How to Hypothetically Chuck a Hāngi Pit in Your Flat Yard

How to Hypothetically Chuck a Hāngi Pit in Your Flat Yard

DIY: itís in our DNA

Hāngi is iconic; the food that connects us to our ancestors, the best treat for all. Most importantly, forget your expensive, overhyped ham - Hāngi is the best Christmas dish, prove me wrong.

Hāngi, as we all know, takes a huge amount of work. You have to dig a hole, find the perfect rocks, get firewood, peel kumara for what feels like a million years, the list goes on. But digging a hole at home is one thing, getting away with it at your student flat is another. 

Digging up your yard at a rental property usually requires permission from your landlord, some sort of consent. Tenants aren’t supposed to change the landscaping without permission, but surely a cheeky, temporary hāngi pit would be fine, right? You would think so, but in 2018, some teens in Auckland got fined for digging a hāngi pit, even after getting consent, because the new owners wanted the ‘grass resown’ after the pit was filled in. Interesting.

One could argue that the pit is not altering the landscaping - as the dirt can be replaced after the kai is cooked. Besides, most student flats don’t usually have manicured lawns, nor garden beds that a landlord would be particularly concerned about. Why should students miss out on traditional hāngi? If Castle Street flats can be absolutely munted, then a hole in the ground surely couldn’t hurt.

If you were to dig a hāngi pit in your yard, of course consent would be extra safe. But hypothetically, if you were to do it without consent, the process isn’t a walk in the park. You just need a shovel, spade, some mates, determination, expertise and an A+ attitude.

Scope out the yard - a spot clear of trees and shrubs is perfect, at least a couple metres each side away from anything that can catch fire. She needs to be relatively level, to ensure even cooking. Also, you need hāngi crates (like a big cage, or something you can drop into/lift out of the ground that will hold all of the food) so you can measure dimensions of the hole - don’t want to have it all ready and then have to do even more digging.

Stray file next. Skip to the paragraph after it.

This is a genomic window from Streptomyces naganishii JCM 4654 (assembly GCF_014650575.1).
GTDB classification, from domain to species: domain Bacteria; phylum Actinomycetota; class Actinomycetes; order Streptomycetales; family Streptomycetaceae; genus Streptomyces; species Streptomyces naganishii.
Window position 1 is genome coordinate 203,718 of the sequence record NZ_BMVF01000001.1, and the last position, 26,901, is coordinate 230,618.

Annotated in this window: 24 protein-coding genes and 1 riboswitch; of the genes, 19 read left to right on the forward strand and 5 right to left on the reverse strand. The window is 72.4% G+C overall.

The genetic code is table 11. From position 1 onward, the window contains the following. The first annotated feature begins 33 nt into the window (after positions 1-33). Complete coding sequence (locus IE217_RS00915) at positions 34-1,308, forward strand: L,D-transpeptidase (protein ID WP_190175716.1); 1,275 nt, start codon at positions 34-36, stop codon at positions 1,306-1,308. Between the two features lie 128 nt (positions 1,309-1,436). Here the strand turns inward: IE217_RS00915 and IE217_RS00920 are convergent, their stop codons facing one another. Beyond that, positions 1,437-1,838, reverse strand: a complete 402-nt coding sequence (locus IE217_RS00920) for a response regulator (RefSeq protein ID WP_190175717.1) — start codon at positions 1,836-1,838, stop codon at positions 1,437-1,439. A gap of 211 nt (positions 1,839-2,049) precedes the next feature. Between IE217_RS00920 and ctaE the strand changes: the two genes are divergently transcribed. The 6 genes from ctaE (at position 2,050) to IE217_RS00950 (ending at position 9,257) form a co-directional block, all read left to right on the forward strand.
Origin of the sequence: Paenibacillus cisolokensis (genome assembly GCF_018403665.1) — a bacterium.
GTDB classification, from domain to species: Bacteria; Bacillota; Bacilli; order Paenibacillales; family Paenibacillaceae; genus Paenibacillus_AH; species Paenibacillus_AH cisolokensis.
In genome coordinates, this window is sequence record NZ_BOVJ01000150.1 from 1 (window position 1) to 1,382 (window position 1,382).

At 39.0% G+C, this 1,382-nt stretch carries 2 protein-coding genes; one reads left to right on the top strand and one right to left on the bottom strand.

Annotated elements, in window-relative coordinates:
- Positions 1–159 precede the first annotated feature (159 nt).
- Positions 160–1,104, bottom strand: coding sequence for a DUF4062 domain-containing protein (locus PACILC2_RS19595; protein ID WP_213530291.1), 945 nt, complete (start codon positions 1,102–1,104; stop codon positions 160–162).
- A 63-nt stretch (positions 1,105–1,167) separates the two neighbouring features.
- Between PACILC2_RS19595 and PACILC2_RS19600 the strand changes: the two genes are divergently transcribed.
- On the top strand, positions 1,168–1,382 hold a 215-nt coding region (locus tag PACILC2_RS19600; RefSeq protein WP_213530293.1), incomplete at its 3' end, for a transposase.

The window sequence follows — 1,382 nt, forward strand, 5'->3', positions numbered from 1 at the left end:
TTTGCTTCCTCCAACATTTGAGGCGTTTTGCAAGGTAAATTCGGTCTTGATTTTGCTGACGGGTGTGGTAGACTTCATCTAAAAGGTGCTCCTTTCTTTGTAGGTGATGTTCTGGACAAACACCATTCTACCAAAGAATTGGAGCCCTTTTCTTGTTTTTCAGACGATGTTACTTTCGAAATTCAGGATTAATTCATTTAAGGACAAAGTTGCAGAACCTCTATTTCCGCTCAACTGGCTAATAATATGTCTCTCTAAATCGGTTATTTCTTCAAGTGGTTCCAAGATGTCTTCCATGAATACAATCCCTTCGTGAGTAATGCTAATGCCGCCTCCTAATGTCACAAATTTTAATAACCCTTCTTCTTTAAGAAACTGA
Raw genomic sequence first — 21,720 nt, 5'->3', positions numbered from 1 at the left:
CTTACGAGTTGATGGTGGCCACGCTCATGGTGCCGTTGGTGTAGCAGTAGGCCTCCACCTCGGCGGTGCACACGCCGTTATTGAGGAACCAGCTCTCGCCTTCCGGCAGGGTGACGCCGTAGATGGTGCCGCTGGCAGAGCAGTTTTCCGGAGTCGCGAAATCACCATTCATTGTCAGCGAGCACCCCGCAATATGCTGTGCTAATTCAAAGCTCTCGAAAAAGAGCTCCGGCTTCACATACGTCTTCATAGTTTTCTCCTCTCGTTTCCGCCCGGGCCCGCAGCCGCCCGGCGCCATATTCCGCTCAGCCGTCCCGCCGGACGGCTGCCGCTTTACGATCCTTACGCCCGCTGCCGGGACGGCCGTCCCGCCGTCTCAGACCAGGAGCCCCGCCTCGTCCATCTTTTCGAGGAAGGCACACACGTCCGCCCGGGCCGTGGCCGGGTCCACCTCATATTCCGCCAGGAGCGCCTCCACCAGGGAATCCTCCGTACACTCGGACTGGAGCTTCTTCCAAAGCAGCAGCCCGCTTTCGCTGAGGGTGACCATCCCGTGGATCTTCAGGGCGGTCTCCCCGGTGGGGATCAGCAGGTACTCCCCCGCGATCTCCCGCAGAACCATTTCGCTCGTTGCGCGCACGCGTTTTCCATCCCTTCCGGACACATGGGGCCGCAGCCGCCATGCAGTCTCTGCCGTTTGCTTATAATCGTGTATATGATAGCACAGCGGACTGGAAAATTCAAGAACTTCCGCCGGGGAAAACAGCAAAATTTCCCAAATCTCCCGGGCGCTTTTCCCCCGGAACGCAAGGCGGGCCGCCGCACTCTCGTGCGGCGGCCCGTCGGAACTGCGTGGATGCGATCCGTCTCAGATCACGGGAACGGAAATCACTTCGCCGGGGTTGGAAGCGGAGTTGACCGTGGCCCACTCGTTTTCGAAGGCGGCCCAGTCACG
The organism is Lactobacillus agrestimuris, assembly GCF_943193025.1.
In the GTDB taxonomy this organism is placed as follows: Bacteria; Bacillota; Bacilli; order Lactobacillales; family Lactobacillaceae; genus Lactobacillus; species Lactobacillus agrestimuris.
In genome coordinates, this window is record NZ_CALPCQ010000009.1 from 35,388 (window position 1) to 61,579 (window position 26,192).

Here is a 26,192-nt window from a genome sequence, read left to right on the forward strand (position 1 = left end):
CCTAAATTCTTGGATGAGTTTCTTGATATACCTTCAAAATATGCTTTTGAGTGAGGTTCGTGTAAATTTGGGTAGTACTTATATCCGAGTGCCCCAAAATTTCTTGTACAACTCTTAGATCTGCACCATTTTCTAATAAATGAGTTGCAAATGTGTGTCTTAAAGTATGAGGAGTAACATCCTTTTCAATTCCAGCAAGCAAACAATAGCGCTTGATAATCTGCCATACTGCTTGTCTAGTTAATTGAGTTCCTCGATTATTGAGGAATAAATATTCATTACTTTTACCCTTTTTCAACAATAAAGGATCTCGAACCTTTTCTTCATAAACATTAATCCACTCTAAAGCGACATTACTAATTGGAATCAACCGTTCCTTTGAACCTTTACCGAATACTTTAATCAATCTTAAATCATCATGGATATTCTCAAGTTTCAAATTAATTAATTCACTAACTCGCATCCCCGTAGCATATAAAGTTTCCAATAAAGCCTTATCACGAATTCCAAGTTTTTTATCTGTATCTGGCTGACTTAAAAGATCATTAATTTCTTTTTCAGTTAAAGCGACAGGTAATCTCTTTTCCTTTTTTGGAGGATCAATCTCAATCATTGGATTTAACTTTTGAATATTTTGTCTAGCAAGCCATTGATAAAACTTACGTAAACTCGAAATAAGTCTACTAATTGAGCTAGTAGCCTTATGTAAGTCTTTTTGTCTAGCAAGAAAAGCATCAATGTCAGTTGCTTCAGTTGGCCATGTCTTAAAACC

Prep your food; line the crates with tin foil or cabbage leaves, get your meat ready (pork, beef, chicken, whatever you fancy), peel a million potatoes, kumara and pumpkin, also get your cabbage ready. Most importantly; stuffing. You need to pick apart loaves of bread the night before so they go stale, and shred it up with some veges like carrot and onion.

Next, you need your awa rocks or iron chunks from an unused railway track, good luck. You can’t use any rock from the Botans, because they will explode and your exquisite food will be ruined. You need volcanic rock. Google it. You need to heat these bad boys up, stack them on a pile of dry wood (ideally a low to medium density wood. Again, Google it) and then they’ll need to burn for at least two to three hours. No, a burning couch is probably not ideal, not to mention the tikanga behind using furniture you sit on. Let me know if it hypothetically works, though.

You also need to have muslin sacks at the ready, as well as some old white sheets soaked in water. Once the rock/iron fire has died and the rocks/iron are absolutely glowing, time to clear away the ashes and chuck them in the pit. Like Cardi B said, be careful with me. And by me, I mean the rocks. Use your shovel or anything else super carefully, otherwise you’ll end up with terrible burns and most devastatingly - no hāngi. Line the hole with wet sacks and chuck your hāngi crates with the food in. Then, cover with sheets to keep in the steam, then more sacks, then dirt back on top. Let cook for three to four hours, it is so easy to under or over cook so… Practice makes perfect. For a more detailed step by step guide, there are super helpful videos on YouTube. Or you could call someone’s uncle - I can’t guarantee they will be good at explaining though. More of the watch and learn, get-in-there type usually.

As for the pit afterwards, fill it in as if nothing ever happened. If your landlord hypothetically has an issue, let them know that they need to fix their attitude real quick, or perhaps explain that they don’t understand the cultural significance that hāngi has for indigenous in Aotearoa. Sad. Either way, if they are giving you bad vibes, let them know that they will not be receiving any hāngi if they disrespect your umu (earth oven) like that. Or instead give them a peace offering; 1kg of stuffing and a happy stomach. 

This article first appeared in Issue 21, 2020.
Posted 3:56pm Sunday 4th October 2020 by Kaiya Cherrington.